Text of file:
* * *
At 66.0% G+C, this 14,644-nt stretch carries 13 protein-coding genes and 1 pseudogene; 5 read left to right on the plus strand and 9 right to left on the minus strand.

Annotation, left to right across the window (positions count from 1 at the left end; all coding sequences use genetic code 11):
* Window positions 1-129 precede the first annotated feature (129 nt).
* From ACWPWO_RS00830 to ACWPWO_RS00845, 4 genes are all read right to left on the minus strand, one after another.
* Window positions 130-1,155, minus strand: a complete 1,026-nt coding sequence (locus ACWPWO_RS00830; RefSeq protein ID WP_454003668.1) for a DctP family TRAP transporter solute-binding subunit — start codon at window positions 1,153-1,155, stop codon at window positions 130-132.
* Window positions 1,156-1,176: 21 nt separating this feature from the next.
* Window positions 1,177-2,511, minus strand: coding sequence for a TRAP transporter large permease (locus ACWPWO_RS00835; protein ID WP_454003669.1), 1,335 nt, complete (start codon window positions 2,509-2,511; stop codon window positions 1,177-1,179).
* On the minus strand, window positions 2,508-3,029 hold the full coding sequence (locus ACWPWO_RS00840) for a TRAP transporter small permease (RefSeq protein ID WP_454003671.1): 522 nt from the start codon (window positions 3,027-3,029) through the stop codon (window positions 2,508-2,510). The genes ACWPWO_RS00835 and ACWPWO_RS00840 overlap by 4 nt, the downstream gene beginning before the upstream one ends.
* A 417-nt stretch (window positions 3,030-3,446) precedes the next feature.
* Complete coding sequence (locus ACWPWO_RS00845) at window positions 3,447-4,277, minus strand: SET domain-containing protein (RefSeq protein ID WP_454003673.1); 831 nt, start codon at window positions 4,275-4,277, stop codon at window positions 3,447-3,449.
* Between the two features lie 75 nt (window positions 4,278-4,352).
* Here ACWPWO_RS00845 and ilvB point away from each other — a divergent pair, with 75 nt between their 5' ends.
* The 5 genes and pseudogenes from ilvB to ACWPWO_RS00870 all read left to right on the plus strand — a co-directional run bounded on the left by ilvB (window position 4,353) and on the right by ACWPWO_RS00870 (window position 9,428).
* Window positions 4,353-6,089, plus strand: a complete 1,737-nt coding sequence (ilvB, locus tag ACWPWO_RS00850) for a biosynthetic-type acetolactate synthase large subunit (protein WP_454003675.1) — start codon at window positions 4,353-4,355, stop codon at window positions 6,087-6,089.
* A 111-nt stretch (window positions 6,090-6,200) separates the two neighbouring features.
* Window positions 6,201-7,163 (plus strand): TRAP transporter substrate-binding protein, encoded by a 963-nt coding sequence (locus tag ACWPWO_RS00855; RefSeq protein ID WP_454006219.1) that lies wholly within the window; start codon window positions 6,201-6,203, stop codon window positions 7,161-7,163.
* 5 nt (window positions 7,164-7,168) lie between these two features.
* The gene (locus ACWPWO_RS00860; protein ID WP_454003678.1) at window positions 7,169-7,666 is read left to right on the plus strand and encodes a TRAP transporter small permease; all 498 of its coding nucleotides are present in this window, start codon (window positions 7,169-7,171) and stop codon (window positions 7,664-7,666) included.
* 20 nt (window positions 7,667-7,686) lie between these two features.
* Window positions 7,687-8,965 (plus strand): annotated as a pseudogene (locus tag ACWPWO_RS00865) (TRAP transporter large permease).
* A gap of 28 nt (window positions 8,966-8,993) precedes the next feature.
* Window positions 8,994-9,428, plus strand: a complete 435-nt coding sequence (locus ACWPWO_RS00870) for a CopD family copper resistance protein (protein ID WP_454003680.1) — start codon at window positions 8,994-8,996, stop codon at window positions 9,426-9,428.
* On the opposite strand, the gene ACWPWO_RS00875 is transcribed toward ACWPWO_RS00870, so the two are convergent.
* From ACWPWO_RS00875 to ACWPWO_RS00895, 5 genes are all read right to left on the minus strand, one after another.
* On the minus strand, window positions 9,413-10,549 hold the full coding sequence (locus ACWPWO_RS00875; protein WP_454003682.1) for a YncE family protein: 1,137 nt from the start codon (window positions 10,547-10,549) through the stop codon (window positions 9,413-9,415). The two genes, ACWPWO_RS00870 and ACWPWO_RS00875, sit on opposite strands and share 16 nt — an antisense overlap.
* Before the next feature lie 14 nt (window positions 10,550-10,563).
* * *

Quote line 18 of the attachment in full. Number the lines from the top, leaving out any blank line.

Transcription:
* The gene (locus ACWPWO_RS00860; protein ID WP_454003678.1) at window positions 7,169-7,666 is read left to right on the plus strand and encodes a TRAP transporter small permease; all 498 of its coding nucleotides are present in this window, start codon (window positions 7,169-7,171) and stop codon (window positions 7,664-7,666) included.